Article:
If you are running a successful small business, you obviously have a capable leadership team in place already. That said, if you’re looking to improve your digital infrastructure, you’ll likely need some help with the “digital-savvy” part of leadership. This probably means looking outside of your organization for help.

You can go about it in one of two ways. You could create a “chief digital officer” position and hire an experienced manager for the role. The other options is to engage a knowledgeable and trustworthy IT firm to help you through the transition.

Either way, you’ll need to empower and smooth the way for your C-suite hire or the IT team you contract. Which means consistent communication to support their efforts. More on this later.

workforce of the futureBuilding a Workforce for the Future

An investment into new technology is great. But, it won’t make a difference on its own. You’ve got to have employees who know how to use and make the most of your new digital tools.

Getting your team to explore and utilize new tools is easier when you have a few employees who can act as integrators and early adopters. Look for members of your team who know the technical aspect of your business and understand the potential impact of the tools and technologies you are looking to add.

Empowering Your Employees

Change is difficult. Period. It’s human nature to keep on doing things the same way we always have. To grease the wheels of change, you need buy-in from your team.

One way to get a positive reaction from your charges is to solicit input about specific ways that new digital tools can help support their work. This sets the right tone during the planning part.

Once new processes and tools are put in place, it is imperative to reinforce the new behaviors. One way to do that is by providing continuing education opportunities. Another one is to encourage employees to explore, take risks and fail with their new tools.

Adding the Right Digital Tools for Day-to-Day Operations

Through their research, McKinsey identified three important considerations when adding new digital tools:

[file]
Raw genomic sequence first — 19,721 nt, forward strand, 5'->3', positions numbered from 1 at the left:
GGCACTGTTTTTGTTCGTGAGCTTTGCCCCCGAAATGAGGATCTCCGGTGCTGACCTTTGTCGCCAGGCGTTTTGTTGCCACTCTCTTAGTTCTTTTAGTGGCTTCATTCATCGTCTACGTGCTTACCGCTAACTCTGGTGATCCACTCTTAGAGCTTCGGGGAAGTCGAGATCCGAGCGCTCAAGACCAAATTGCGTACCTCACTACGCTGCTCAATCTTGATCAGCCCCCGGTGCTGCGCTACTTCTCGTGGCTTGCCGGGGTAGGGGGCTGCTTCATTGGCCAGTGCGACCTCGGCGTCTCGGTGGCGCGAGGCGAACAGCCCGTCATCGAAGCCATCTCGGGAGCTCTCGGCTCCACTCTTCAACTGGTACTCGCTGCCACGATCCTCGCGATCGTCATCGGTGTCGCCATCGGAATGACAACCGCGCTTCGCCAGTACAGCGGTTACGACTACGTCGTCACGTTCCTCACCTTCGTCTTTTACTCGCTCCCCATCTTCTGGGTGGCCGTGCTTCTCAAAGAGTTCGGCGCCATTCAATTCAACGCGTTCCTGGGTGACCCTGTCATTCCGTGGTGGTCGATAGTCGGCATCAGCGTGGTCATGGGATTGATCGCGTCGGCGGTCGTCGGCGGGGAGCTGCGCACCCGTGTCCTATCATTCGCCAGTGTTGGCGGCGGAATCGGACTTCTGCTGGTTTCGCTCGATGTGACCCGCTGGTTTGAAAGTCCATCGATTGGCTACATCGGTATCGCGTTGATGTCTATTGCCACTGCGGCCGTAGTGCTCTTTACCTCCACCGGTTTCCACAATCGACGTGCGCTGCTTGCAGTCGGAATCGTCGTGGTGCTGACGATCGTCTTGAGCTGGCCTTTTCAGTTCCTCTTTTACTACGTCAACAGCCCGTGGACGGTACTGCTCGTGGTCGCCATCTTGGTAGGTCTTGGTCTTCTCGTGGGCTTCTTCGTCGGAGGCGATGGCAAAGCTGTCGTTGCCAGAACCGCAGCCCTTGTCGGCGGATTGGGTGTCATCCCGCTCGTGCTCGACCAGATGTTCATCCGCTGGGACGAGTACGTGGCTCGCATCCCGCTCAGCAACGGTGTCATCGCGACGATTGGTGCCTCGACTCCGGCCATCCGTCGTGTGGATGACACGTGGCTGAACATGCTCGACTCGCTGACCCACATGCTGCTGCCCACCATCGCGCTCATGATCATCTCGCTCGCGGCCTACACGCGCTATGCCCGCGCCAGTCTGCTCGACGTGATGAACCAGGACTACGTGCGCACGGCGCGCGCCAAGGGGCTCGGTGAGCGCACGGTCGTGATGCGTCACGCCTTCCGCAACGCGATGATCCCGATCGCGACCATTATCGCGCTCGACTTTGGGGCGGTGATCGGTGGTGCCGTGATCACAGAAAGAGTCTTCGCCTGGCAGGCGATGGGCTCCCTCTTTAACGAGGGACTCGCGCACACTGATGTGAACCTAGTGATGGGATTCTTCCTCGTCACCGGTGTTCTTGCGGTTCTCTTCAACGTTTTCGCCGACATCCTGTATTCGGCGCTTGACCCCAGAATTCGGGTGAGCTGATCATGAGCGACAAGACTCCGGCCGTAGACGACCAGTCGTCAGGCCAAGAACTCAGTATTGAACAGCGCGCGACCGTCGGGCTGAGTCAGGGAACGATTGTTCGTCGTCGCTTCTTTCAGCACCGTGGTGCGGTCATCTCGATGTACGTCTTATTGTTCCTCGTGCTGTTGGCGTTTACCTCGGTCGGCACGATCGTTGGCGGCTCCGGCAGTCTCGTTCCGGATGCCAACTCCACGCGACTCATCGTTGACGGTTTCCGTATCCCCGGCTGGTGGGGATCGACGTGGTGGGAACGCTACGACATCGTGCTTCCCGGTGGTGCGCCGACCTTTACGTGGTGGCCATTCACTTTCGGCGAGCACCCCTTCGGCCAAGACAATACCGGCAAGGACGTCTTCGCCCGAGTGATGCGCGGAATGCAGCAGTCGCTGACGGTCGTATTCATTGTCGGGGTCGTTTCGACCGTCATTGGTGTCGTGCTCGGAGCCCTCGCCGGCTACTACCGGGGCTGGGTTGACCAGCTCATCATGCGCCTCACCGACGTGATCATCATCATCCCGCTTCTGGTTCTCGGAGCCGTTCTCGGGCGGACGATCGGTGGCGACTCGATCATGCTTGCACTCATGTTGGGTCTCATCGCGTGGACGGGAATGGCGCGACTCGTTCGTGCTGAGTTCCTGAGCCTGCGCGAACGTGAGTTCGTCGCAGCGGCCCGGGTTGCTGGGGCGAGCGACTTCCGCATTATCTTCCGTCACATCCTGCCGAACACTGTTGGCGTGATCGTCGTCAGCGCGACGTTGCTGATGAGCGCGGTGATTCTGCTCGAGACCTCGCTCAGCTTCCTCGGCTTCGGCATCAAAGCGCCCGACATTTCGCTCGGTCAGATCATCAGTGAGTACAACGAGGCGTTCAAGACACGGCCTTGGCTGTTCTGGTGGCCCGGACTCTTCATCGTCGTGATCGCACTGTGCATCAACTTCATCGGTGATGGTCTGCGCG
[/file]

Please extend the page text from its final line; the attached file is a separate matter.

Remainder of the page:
• the application should make information accessible throughout the entire organization,
  • the application should empower your employees and your business partners to easily reach data-driven insights,
  • standard procedures should be revised to include the new digital tool

loud speakerCommunicate, Communicate, Communicate

As said before, internalizing new ways of working is not easy. But, if your employees understand the impetus for the changes being made, and the direction in which these changes are taking the company, they are more likely to successfully adopt their new digital tools and procedures.

To that end, it’s important to get your team together in-person to discuss your digital optimization plan before it gets going. As the changes are rolled out, continued check-in conversation between employees and their managers can help to keep implementation on track. Periodic communication from management via email or remote company town halls (via Zoom, Slack, etc) providing updates throughout the process will keep your team up to date on developments and help them keep track of progress.

Priorities for a Digital Transformation

Now that you understand the keys to a successful digital transformation, how should you proceed? We asked our team of IT experts for advice. Here’s what they said.

Make a Plan

This sounds obvious. But, how many businesses had to scramble to get business operations online when shutdown orders came down in mid-March? This reaction wasn’t unusual. IT needs often get de-prioritized unless something major goes wrong.

The rush in March, necessitated by COVID-19, made resources and equipment scarce. It’s can still be difficult to track down needed equipment, like laptops and servers.

For a smooth transition, make a plan before the need arises.

Decentralize Your Network

Cloud computing and applications are a smart and financially manageable way for small businesses to move their operations online. There are other advantages to decentralizing your business network. For one, you minimize the risk of your network going down from a single point of failure. For example, if your on-site servers go down, a cloud backup can keep your network operational while the problem is addressed.

Boost Security

Whenever you add points of access to your protected network, be it from cloud applications or from your workforce working remotely, you provide more avenues for cyber attacks to reach you. That doesn’t mean you should hunker down and shut out the digital world. It does mean that you should take the necessary security precautions.

Increase Bandwidth